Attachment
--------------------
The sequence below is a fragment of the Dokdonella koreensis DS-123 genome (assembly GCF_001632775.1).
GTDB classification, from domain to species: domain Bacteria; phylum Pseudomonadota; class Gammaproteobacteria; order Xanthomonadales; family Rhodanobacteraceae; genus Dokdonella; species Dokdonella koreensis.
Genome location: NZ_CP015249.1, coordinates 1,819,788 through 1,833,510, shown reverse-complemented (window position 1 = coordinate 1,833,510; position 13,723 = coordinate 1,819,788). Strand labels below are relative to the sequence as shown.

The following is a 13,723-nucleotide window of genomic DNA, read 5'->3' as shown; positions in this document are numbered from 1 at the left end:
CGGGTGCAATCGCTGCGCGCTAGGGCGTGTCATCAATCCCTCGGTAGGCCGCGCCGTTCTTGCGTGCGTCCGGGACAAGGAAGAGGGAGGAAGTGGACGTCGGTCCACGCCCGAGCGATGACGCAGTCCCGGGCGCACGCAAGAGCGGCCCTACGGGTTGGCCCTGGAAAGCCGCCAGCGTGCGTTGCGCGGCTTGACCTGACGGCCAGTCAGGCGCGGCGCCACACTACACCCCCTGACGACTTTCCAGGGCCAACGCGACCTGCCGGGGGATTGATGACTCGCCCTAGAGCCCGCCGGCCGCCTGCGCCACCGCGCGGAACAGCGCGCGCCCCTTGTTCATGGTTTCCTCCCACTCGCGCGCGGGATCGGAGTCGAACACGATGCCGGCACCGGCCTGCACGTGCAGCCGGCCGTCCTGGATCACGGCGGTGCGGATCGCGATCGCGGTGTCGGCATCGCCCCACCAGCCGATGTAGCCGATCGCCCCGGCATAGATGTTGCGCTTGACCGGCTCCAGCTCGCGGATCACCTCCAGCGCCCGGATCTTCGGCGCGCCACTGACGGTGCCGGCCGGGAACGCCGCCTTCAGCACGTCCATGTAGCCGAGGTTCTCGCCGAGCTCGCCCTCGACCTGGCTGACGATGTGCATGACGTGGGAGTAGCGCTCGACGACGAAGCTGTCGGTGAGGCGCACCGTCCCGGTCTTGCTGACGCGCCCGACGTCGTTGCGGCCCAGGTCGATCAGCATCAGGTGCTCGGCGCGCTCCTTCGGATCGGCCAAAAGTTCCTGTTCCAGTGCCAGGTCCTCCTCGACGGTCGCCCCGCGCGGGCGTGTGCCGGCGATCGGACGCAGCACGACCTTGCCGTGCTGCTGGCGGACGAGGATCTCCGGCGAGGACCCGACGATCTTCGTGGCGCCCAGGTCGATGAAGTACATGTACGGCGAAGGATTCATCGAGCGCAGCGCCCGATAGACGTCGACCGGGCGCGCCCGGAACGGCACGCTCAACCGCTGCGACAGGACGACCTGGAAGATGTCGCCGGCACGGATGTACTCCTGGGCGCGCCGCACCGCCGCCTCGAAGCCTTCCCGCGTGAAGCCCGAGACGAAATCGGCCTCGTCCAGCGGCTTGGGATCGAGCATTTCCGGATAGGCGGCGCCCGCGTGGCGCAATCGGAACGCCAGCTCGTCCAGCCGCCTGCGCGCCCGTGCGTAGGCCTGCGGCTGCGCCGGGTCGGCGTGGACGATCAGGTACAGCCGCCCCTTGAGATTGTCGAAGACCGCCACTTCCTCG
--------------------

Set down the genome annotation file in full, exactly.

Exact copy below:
The sequence below is a fragment of the Dokdonella koreensis DS-123 genome (assembly GCF_001632775.1).
GTDB classification, from domain to species: domain Bacteria; phylum Pseudomonadota; class Gammaproteobacteria; order Xanthomonadales; family Rhodanobacteraceae; genus Dokdonella; species Dokdonella koreensis.
Genome location: NZ_CP015249.1, coordinates 1,819,788 through 1,833,510, shown reverse-complemented (window position 1 = coordinate 1,833,510; position 13,723 = coordinate 1,819,788). Strand labels below are relative to the sequence as shown.

The following is a 13,723-nucleotide window of genomic DNA, read 5'->3' as shown; positions in this document are numbered from 1 at the left end:
CGGGTGCAATCGCTGCGCGCTAGGGCGTGTCATCAATCCCTCGGTAGGCCGCGCCGTTCTTGCGTGCGTCCGGGACAAGGAAGAGGGAGGAAGTGGACGTCGGTCCACGCCCGAGCGATGACGCAGTCCCGGGCGCACGCAAGAGCGGCCCTACGGGTTGGCCCTGGAAAGCCGCCAGCGTGCGTTGCGCGGCTTGACCTGACGGCCAGTCAGGCGCGGCGCCACACTACACCCCCTGACGACTTTCCAGGGCCAACGCGACCTGCCGGGGGATTGATGACTCGCCCTAGAGCCCGCCGGCCGCCTGCGCCACCGCGCGGAACAGCGCGCGCCCCTTGTTCATGGTTTCCTCCCACTCGCGCGCGGGATCGGAGTCGAACACGATGCCGGCACCGGCCTGCACGTGCAGCCGGCCGTCCTGGATCACGGCGGTGCGGATCGCGATCGCGGTGTCGGCATCGCCCCACCAGCCGATGTAGCCGATCGCCCCGGCATAGATGTTGCGCTTGACCGGCTCCAGCTCGCGGATCACCTCCAGCGCCCGGATCTTCGGCGCGCCACTGACGGTGCCGGCCGGGAACGCCGCCTTCAGCACGTCCATGTAGCCGAGGTTCTCGCCGAGCTCGCCCTCGACCTGGCTGACGATGTGCATGACGTGGGAGTAGCGCTCGACGACGAAGCTGTCGGTGAGGCGCACCGTCCCGGTCTTGCTGACGCGCCCGACGTCGTTGCGGCCCAGGTCGATCAGCATCAGGTGCTCGGCGCGCTCCTTCGGATCGGCCAAAAGTTCCTGTTCCAGTGCCAGGTCCTCCTCGACGGTCGCCCCGCGCGGGCGTGTGCCGGCGATCGGACGCAGCACGACCTTGCCGTGCTGCTGGCGGACGAGGATCTCCGGCGAGGACCCGACGATCTTCGTGGCGCCCAGGTCGATGAAGTACATGTACGGCGAAGGATTCATCGAGCGCAGCGCCCGATAGACGTCGACCGGGCGCGCCCGGAACGGCACGCTCAACCGCTGCGACAGGACGACCTGGAAGATGTCGCCGGCACGGATGTACTCCTGGGCGCGCCGCACCGCCGCCTCGAAGCCTTCCCGCGTGAAGCCCGAGACGAAATCGGCCTCGTCCAGCGGCTTGGGATCGAGCATTTCCGGATAGGCGGCGCCCGCGTGGCGCAATCGGAACGCCAGCTCGTCCAGCCGCCTGCGCGCCCGTGCGTAGGCCTGCGGCTGCGCCGGGTCGGCGTGGACGATCAGGTACAGCCGCCCCTTGAGATTGTCGAAGACCGCCACTTCCTCG